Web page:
I spent over a decade researching esoteric traditions in America, and the culmination of that work was my PhD dissertation, Occult Americans: Invisible Culture and the Literary Imagination. Expecting to find, perhaps, some interesting aberrations from the Protestant mainstream, I discovered instead that intellectual and spiritual alternatives were central to American life and letters: Emerson’s mental magic; Thoureau’s nature religion; Margaret Fuller’s incipient Goddess worship; Poe’s Platonism and knowledge of ritual magic; George Lippard’s Rosicrucian Brotherhood; Melville’s Gnosticism; Whitman’s Pantheism. I began to wonder ... where wasn’t the Western Hermetic tradition in the American Renaissance period?
But in spite of the copious empirical data I uncovered (such as inventories of occult titles in early American libraries) and my rigorously theoretical approach, I encountered heavy resistance whenever I argued that America had always been less a Christian nation than a metaphysically experimental one. Academics preferred their religious history to be confined to the literate church fathers who subsumed believers, apostates, and the indifferent into the same partial narrative of Christian dominance. The witches, pagans, and healers of my acquaintance sought to align themselves with exotic indigenous practices mined from Peru, Mongolia, and Hawaii, or looked for ethnic religious affiliation by traveling back in time to ancient Egypt or the mists of Albion. No one seemed particularly interested in the religious experience of their American foremothers and fathers, in spite of the fact that a uniquely American approach to belief has been coalescing for four centuries. The two movements most often cited as precursors to the modern New Age, Spiritualism and Theosophy, are both nineteenth-century American products. But how could I interest anyone in the rich diversity of America’s esoteric history?
I remember lamenting my problem to a professor of English Renaissance literature who had published on occult themes: “At least you had the benefit of widespread association of Shakespeare with magic, all those demons and witches and alchemists in his dramas reflecting actual practices in the early modern scene.” She looked at me blankly and said – no, no that hadn’t been the case at all. It had taken pioneering historians such as Keith Thomas (Religion and the Decline of Magic) and Frances Yates (Giordano Bruno and the Hermetic Tradition; The Rosicrucian Enlightenment) to reconstruct occult activity in Shakespeare’s era and thereby enchant the English imagination retrospectively. It seemed obvious that I should write a book about America’s esoteric history – but then, several people already had.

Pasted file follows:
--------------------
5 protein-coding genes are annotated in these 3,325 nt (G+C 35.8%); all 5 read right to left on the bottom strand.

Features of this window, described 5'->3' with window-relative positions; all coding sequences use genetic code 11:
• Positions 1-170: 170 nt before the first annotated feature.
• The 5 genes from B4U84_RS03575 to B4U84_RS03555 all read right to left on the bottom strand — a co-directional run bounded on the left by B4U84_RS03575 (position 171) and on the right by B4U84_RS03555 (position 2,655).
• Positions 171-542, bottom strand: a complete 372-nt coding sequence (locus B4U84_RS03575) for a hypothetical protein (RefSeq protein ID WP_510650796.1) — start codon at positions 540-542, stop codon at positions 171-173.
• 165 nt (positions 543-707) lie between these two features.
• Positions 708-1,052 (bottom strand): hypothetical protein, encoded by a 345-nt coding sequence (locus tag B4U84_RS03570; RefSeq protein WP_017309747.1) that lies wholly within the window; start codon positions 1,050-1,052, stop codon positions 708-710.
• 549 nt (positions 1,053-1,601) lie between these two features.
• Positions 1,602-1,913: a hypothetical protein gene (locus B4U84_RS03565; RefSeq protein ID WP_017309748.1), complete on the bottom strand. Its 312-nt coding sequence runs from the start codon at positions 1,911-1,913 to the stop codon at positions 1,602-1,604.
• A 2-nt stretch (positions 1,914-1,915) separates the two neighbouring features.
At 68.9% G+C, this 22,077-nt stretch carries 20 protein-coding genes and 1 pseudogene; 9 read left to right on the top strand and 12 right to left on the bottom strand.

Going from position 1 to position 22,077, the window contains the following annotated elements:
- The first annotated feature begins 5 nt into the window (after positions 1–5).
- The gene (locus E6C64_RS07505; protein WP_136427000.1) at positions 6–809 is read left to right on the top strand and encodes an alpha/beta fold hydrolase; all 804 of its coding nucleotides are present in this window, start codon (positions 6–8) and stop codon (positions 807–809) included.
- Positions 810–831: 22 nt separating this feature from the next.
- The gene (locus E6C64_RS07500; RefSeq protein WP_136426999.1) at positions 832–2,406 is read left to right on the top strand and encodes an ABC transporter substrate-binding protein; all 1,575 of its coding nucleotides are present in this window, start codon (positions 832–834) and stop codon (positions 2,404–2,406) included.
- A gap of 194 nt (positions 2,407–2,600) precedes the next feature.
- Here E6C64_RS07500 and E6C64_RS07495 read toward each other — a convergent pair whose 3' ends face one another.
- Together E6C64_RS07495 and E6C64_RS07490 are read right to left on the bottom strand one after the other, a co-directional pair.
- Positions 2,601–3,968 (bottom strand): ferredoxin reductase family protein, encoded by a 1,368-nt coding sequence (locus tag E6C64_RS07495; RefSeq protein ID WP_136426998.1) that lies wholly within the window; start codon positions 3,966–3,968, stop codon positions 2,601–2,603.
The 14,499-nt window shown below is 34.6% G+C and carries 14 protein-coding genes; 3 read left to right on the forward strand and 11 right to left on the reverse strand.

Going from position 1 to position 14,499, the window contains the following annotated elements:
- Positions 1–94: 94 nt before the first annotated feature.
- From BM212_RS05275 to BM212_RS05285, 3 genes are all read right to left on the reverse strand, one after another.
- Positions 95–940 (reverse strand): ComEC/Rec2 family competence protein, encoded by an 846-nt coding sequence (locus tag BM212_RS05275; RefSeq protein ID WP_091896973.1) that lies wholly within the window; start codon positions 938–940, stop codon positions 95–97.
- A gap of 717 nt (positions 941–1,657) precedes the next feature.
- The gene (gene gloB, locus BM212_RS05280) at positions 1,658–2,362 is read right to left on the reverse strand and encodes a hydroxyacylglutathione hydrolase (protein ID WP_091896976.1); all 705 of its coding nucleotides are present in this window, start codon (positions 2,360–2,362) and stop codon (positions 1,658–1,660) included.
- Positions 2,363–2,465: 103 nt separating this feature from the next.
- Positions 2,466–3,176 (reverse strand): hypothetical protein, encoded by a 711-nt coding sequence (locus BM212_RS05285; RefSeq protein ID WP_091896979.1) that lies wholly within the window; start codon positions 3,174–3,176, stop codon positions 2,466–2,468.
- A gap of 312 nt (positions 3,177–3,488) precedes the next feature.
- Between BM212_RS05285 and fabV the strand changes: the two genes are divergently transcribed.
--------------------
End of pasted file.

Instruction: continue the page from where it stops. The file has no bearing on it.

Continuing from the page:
The most complete is probably A Republic of Mind and Spirit: A Cultural History of American Metaphysical Religion (2008), in which the esteemed religion professor who wrote it, Catherine Albanese, refers to metaphysics as “the dominant mode of American religious life.” The most riveting may be John L. Brooke’s The Refiner’s Fire (1996), which details all the vibrant Hermetic practices in early America that helped shape the religious vision of Joseph Smith. Mitch Horowitz’s Occult America (2009) offers a highly entertaining overview of America’s occult history to the general reader. There didn’t seem to be much sense (or much fun) in me repeating arguments that had already been made, just to color in a bit more of the picture.
My unique intervention into the growing body of knowledge surrounding American esoteric history is that much of it was created, fomented, and perpetuated by American writers. There is perhaps a book I could write about this rarefied history, one that would be prized by an elite coterie of academic specialists (no more than fifty in number), on whose shelves such a book might rest comfortably in an exquisite library for decades before ultimately moldering into obscurity. I, however, am after bigger game. I seek nothing less than to connect my American audience with the magical roots of their syncretic metaphysical tradition. I might write an article, or a book, about Emily Dickinson’s uncanny way of tapping into the hidden essences of the natural world; or I could commission a gifted artist to depict her as the Tarot’s Priestess. The effect of the latter, you can see, is immediate and profound, and requires nothing other than the perceptive power of the individual to achieve its end.